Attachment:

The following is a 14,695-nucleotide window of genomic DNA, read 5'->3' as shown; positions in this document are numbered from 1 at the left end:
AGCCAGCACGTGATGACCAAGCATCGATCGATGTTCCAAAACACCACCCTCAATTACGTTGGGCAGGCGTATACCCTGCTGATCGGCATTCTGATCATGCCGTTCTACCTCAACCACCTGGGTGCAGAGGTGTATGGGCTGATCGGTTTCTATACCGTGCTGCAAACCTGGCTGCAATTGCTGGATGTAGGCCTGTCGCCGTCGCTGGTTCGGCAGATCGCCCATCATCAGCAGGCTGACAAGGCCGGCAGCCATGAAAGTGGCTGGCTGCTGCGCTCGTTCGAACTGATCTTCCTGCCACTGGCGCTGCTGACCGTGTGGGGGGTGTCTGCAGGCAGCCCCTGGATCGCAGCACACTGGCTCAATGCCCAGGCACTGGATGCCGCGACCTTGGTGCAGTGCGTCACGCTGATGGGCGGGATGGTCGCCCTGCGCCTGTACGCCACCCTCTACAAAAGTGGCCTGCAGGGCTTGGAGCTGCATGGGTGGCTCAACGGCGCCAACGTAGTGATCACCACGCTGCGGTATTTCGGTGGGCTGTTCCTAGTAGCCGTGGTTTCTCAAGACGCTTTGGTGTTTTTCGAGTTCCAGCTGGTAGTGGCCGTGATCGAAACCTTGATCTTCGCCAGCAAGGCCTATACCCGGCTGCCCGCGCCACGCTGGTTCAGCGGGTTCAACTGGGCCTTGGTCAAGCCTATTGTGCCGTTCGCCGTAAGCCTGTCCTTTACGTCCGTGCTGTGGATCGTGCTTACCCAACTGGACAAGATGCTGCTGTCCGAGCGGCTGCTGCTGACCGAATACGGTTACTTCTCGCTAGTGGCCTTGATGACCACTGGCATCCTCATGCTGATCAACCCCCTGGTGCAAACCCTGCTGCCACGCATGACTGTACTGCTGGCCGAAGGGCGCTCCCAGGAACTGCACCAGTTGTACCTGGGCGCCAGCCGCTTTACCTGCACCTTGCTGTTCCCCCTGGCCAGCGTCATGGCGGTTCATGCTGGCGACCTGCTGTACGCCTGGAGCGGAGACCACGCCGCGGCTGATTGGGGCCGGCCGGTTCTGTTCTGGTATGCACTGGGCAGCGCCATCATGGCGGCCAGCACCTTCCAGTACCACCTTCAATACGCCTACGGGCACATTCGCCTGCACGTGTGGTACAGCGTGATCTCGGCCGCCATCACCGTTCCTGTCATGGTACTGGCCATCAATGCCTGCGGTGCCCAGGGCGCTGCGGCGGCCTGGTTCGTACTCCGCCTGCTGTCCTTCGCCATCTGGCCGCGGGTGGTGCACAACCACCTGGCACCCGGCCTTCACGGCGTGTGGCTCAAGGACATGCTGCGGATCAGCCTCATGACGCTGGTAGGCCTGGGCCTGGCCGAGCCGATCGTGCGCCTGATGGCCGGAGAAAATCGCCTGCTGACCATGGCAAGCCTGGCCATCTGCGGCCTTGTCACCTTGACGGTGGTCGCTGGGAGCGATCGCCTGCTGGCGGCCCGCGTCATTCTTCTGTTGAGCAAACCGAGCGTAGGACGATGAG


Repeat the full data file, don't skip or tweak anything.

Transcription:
The following is a 14,695-nucleotide window of genomic DNA, read 5'->3' as shown; positions in this document are numbered from 1 at the left end:
AGCCAGCACGTGATGACCAAGCATCGATCGATGTTCCAAAACACCACCCTCAATTACGTTGGGCAGGCGTATACCCTGCTGATCGGCATTCTGATCATGCCGTTCTACCTCAACCACCTGGGTGCAGAGGTGTATGGGCTGATCGGTTTCTATACCGTGCTGCAAACCTGGCTGCAATTGCTGGATGTAGGCCTGTCGCCGTCGCTGGTTCGGCAGATCGCCCATCATCAGCAGGCTGACAAGGCCGGCAGCCATGAAAGTGGCTGGCTGCTGCGCTCGTTCGAACTGATCTTCCTGCCACTGGCGCTGCTGACCGTGTGGGGGGTGTCTGCAGGCAGCCCCTGGATCGCAGCACACTGGCTCAATGCCCAGGCACTGGATGCCGCGACCTTGGTGCAGTGCGTCACGCTGATGGGCGGGATGGTCGCCCTGCGCCTGTACGCCACCCTCTACAAAAGTGGCCTGCAGGGCTTGGAGCTGCATGGGTGGCTCAACGGCGCCAACGTAGTGATCACCACGCTGCGGTATTTCGGTGGGCTGTTCCTAGTAGCCGTGGTTTCTCAAGACGCTTTGGTGTTTTTCGAGTTCCAGCTGGTAGTGGCCGTGATCGAAACCTTGATCTTCGCCAGCAAGGCCTATACCCGGCTGCCCGCGCCACGCTGGTTCAGCGGGTTCAACTGGGCCTTGGTCAAGCCTATTGTGCCGTTCGCCGTAAGCCTGTCCTTTACGTCCGTGCTGTGGATCGTGCTTACCCAACTGGACAAGATGCTGCTGTCCGAGCGGCTGCTGCTGACCGAATACGGTTACTTCTCGCTAGTGGCCTTGATGACCACTGGCATCCTCATGCTGATCAACCCCCTGGTGCAAACCCTGCTGCCACGCATGACTGTACTGCTGGCCGAAGGGCGCTCCCAGGAACTGCACCAGTTGTACCTGGGCGCCAGCCGCTTTACCTGCACCTTGCTGTTCCCCCTGGCCAGCGTCATGGCGGTTCATGCTGGCGACCTGCTGTACGCCTGGAGCGGAGACCACGCCGCGGCTGATTGGGGCCGGCCGGTTCTGTTCTGGTATGCACTGGGCAGCGCCATCATGGCGGCCAGCACCTTCCAGTACCACCTTCAATACGCCTACGGGCACATTCGCCTGCACGTGTGGTACAGCGTGATCTCGGCCGCCATCACCGTTCCTGTCATGGTACTGGCCATCAATGCCTGCGGTGCCCAGGGCGCTGCGGCGGCCTGGTTCGTACTCCGCCTGCTGTCCTTCGCCATCTGGCCGCGGGTGGTGCACAACCACCTGGCACCCGGCCTTCACGGCGTGTGGCTCAAGGACATGCTGCGGATCAGCCTCATGACGCTGGTAGGCCTGGGCCTGGCCGAGCCGATCGTGCGCCTGATGGCCGGAGAAAATCGCCTGCTGACCATGGCAAGCCTGGCCATCTGCGGCCTTGTCACCTTGACGGTGGTCGCTGGGAGCGATCGCCTGCTGGCGGCCCGCGTCATTCTTCTGTTGAGCAAACCGAGCGTAGGACGATGAG